LaGRANGE, Ga. (WRBL) – District 4 Public Health held their annual Farmer’s Market in connection with the Women, Infants and Children (WIC) Nutrition Program on Wednesday. The event was only open to federal WIC recipients and is held nationwide.
Freda Mitchem, the Nutrition Services Director for DPH, said families were provided with $30 of additional produce for the month. Each eligible family could receive up to five vouchers for extra produce based on the number of people in the household above six months of age.
“Nutrition is such a core component of wellness that it has been proven that fruits and vegetables offer so many vitamins and minerals and that contributes to a healthy diet,” said Mitchem.
In order to receive the extra allotment of produce, the families must participate in nutrition education programs like food benefit services.
The WIC Farmers Market is held by many of the districts across the state and all the produce given out is provided by Georgia farmers. The farm that serviced district 4’s market was Circle M. Farm from Molena, Ga. A representative from the farm confirmed with WRBL that they gave away nearly 8,000 pounds of produce.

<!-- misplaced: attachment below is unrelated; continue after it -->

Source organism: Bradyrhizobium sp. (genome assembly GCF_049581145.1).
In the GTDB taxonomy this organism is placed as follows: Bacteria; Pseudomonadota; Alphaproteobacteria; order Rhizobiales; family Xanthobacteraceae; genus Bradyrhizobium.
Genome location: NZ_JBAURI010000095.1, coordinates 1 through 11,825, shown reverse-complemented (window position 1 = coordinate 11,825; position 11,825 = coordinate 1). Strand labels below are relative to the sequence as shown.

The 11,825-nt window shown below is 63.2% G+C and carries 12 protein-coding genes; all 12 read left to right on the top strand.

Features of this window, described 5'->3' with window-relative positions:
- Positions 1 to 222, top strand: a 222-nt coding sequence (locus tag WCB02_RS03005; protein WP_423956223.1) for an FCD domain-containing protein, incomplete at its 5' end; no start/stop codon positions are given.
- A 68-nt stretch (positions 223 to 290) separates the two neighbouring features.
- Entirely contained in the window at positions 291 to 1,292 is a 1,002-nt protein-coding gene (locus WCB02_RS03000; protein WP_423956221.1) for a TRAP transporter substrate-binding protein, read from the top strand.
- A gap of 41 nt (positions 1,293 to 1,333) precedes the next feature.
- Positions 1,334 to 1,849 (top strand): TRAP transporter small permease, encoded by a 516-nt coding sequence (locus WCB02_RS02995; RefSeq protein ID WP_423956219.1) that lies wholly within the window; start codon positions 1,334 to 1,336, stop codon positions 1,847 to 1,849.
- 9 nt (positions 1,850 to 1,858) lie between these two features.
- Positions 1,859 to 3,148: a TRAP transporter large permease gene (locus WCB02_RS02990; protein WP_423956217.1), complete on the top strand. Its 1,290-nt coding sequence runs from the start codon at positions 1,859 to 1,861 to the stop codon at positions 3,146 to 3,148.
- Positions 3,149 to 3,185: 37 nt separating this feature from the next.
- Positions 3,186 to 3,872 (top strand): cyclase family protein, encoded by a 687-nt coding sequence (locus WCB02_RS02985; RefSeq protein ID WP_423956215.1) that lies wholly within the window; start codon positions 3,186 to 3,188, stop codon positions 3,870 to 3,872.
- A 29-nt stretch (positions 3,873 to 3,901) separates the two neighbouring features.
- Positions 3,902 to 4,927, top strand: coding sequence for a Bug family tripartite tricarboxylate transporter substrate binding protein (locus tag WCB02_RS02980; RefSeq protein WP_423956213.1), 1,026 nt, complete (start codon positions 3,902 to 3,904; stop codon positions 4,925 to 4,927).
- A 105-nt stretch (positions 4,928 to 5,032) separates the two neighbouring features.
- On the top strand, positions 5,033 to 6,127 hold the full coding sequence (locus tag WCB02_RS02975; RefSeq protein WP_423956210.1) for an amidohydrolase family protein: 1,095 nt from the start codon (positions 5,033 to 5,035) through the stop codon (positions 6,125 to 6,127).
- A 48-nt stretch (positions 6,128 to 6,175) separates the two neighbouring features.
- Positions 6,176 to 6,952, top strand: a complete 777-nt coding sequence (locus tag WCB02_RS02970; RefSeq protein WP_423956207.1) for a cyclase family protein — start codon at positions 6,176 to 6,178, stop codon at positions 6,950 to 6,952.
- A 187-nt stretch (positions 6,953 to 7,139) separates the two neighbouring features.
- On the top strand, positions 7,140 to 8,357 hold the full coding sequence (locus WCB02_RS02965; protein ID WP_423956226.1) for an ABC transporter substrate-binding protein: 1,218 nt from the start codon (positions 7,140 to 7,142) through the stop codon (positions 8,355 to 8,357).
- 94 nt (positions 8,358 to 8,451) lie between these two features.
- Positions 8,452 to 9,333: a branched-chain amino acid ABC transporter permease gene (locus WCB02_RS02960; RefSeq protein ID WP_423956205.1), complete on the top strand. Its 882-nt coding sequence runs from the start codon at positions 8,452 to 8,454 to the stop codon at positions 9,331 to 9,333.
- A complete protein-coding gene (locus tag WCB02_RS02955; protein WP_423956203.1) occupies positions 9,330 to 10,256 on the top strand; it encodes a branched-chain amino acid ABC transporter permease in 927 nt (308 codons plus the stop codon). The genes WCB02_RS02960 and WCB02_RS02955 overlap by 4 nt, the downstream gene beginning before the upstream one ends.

Some of the items the families received included squash, sweet potatoes, corn and potatoes. The event was held for all Troup County WIC recipients and recipients in the surrounding areas.
Darlene Brown is District 4’s WIC Health Educator and she educates families on the importance of healthy foods with virtual cooking classes. She said the farmer’s market makes a big difference for families because she often hears how expensive produce can be and that limits how much each family can buy.
“My job is to educate them on how to store and prepare the fresh fruits and vegetables and we do it with our nutrition education material here at the farmer’s market. They actually have an opportunity to talk to a nutritionist about food storage and food preparation,” said Brown.
Brown offers the virtual cooking classes three times a week and offers several tips like blanching. Blanching is entering vegetables into boiling water for a short period of time and then putting it on ice to slow down its deterioration.